Key Jackson: There’s so many different ways that feel super nuanced. I’m going to try to highlight some of my favorite. The dynamic that I come into contact with the most often in my facilitation work for nonprofits, which I would identify as different than facilitation work in, like, community grassroots organizing spaces, where power is really heavy in the room, and there’s generally this feeling that there’s not a whole lot that people that don’t hold hierarchical power can do in the organization. When that’s happening, it’s really important to be able to get a read of where and how that manifests. Pre-pandemic for me, it would be on the breaks, like, outside you would meet folks that would share with you like, oh, well, this is what’s going on, or this is sort of the thing that I’ve been experiencing that I don’t want to say in the large group. In the virtual reality, it’s the private Zoom message, like, just so you know, this is the thing that’s happening. It’s finding the moments and the opportunity to sort of shift the access of power in the room, and some of my, like, trickster mentality ways of doing that in the before times would be to switch up, like, who is setting up the physical meeting space. So, I might ask a CEO or someone on the senior leadership team to make the coffee for folks, right? Or to stick behind and clean up to sort of shift our ideas of who is doing what in the room. In the virtual world, I think having things like group agreements at the front end, sort of how are we setting up our community space, how can we build buy-in and accountability for how we want to be together on the front end? Also, my facilitation style is pretty informal, and it’s pretty informal on purpose, right? If we’re able to bring some joy or some levity, reminding that we are in this, oftentimes, sort of professionalized setting, but we are all still, like, human people who find things funny or find things interesting and, like, deserve to be able to dig into that. Being really intentional in how I’m showing up in the spaces as a way to open up.
Key Jackson: And then the, like, intuitive work of facilitation, where when you’re in the room with folks and you can really just feel the energy and sort of identify the body language and the trends of, like, who is raising their hand, who is, like, clearly wishing they were not here right now, is a little bit difficult to translate in the virtual world, but some of the same things show up, right? Sometimes it’s in, like, who keeps their camera off, who is active in the chat, who’s giving an emoji in response to something? I think it can be really useful to make sure that you are inviting folks into participation and being really clear in sort of, what are the ways in which you are asking for folks to facilitate. So we’re taking away from the idea that people have to sort of intuit or figure out how to navigate how they can provide their input in the space. So it’s creating those really clear pathways to engagement that can sort of help to open up the space for folks.
Ally Dommu: My last question is, you talked about setting group norms at the start of a meeting together. Do you have a favorite norm that you like to see groups embrace or something that you kind of put out to groups as something to consider that you find to be really helpful?
Key Jackson: Yeah. I have so many favorites, and it depends on the group, right? It really depends on the folks that are in the space, and so if you have a group that maybe people know each other a little bit, they’re a little bit more prone to joyfulness, they sort of have an understanding of their own tendencies as a group then there are norms like E.L.M.O., that’s just funny to say, which is enough already, let’s move on.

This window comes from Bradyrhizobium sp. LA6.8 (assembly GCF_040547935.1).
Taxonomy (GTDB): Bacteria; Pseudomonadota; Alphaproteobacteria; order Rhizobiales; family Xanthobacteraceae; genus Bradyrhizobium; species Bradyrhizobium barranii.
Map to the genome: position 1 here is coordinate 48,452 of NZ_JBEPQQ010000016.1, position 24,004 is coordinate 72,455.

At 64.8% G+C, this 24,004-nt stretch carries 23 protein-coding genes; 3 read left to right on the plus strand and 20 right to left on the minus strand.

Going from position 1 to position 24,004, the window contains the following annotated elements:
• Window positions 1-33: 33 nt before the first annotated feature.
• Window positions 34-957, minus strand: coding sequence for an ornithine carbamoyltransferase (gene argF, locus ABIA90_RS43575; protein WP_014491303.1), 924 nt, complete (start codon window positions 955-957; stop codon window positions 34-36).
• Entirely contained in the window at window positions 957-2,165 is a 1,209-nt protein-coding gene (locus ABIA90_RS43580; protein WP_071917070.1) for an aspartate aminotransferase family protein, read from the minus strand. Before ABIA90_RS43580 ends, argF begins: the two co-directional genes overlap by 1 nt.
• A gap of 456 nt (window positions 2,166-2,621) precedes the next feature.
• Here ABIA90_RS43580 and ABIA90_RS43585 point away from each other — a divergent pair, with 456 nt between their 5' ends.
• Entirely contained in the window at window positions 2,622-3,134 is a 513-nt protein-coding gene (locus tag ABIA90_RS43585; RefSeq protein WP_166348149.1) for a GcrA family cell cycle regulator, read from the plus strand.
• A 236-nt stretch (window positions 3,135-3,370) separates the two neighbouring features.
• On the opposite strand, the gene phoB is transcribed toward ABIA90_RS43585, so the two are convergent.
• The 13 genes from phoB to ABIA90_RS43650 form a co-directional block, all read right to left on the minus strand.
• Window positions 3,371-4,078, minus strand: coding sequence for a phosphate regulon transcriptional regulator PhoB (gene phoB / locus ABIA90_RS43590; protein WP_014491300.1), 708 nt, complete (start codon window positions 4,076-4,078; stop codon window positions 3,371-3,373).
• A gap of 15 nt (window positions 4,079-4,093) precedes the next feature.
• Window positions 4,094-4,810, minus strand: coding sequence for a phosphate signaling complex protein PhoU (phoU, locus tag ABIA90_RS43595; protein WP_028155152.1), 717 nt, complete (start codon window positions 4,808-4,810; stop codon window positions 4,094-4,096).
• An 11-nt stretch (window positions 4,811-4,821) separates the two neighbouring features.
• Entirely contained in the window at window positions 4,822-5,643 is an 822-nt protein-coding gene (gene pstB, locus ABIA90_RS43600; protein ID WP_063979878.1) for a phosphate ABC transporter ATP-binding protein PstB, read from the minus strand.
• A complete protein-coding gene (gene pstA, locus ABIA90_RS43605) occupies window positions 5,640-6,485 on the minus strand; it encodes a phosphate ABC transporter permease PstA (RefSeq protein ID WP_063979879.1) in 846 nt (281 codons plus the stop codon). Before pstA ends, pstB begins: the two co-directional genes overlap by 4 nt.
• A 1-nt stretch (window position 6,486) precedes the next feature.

Ally Dommu: Nice.
Key Jackson: It’s a norm where we can sort of playfully call out a name like, alright, we’ve hovered here, we’ve done what we can do, let’s continue our process.
Ally Dommu: I love that. I’ve never heard of that before E.L.M.O. I had no idea where you were going with that.
Key Jackson: It’s just fun to say.
Ally Dommu: It’s so true. It’s great.
Key Jackson: The E.L.M.O. rule, I’m sure, is problematic in some way, but the Vegas Rule, I think, is also a rule that I like to offer to folks. Which is, sometimes we name it the Vegas Rule, and sometimes we get a little bit more nuanced, and the idea is, what is learned here, leaves here; what is said here, stays here. So, this is the identities of the people who are sharing, sort of, people’s individual stories, those stay put. The big themes, the big lessons, those are free to move with you as you leave the space.
Key Jackson: The last one that I almost always find useful is an invitation into curiosity and being deeply curious about what’s happening. And when you verbalize this idea that, as we move through our time, you may feel something. You might have a feeling in your body. It might be a good feeling, it might be a hard feeling, it might be a like, oh, what is that feeling? But the invitation that when that happens to be curious about it, where is that feeling in my body? Where do I think that’s coming from? Am I in a place of reactivity, or am I in a place of really being able to respond to what’s happening, and do I have all the information that I need, or is this response that I’m having telling me that I actually need more information? And so, the invitation for folks to be deeply curious with one another, I think, it expands our ability to lean into grace, and it also gets us out of this place where we’re afraid to ask questions of one another.
Ally Dommu: Those are wonderful. And all new to me. Thank you so much for sharing those. Key, thanks for being with us today. We really appreciate it. This was great. If you want to reach out to Key, learn more about where Key is working now, you could go to glsen.org. That’s G-L-S-E-N dot org. Key, this was awesome. Thank you so much.
Key Jackson: Yeah. Thanks, Ally. I appreciate you.
Ally Dommu: I appreciate you, too.